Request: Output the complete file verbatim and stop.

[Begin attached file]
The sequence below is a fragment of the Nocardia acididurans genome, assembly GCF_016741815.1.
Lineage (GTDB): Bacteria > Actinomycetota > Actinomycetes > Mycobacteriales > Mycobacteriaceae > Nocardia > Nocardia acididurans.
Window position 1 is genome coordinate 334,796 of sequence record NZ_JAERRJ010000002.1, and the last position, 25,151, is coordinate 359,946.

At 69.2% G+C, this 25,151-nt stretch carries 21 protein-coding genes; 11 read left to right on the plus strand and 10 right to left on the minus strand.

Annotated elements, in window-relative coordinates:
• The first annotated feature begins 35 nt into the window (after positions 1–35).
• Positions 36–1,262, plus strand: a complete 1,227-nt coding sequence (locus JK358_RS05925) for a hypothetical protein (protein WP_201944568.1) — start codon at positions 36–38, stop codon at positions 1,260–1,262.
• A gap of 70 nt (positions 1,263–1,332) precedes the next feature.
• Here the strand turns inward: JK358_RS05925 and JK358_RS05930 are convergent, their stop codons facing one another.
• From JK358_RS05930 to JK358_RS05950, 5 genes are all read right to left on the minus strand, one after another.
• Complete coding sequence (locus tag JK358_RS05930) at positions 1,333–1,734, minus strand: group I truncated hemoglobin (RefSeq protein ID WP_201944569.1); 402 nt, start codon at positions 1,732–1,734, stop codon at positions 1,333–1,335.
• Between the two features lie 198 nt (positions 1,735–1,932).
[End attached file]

The sequence below is a fragment of the Nocardia acididurans genome, assembly GCF_016741815.1.
Lineage (GTDB): Bacteria > Actinomycetota > Actinomycetes > Mycobacteriales > Mycobacteriaceae > Nocardia > Nocardia acididurans.
Window position 1 is genome coordinate 334,796 of sequence record NZ_JAERRJ010000002.1, and the last position, 25,151, is coordinate 359,946.

At 69.2% G+C, this 25,151-nt stretch carries 21 protein-coding genes; 11 read left to right on the plus strand and 10 right to left on the minus strand.

Annotated elements, in window-relative coordinates:
• The first annotated feature begins 35 nt into the window (after positions 1–35).
• Positions 36–1,262, plus strand: a complete 1,227-nt coding sequence (locus JK358_RS05925) for a hypothetical protein (protein WP_201944568.1) — start codon at positions 36–38, stop codon at positions 1,260–1,262.
• A gap of 70 nt (positions 1,263–1,332) precedes the next feature.
• Here the strand turns inward: JK358_RS05925 and JK358_RS05930 are convergent, their stop codons facing one another.
• From JK358_RS05930 to JK358_RS05950, 5 genes are all read right to left on the minus strand, one after another.
• Complete coding sequence (locus tag JK358_RS05930) at positions 1,333–1,734, minus strand: group I truncated hemoglobin (RefSeq protein ID WP_201944569.1); 402 nt, start codon at positions 1,732–1,734, stop codon at positions 1,333–1,335.
• Between the two features lie 198 nt (positions 1,735–1,932).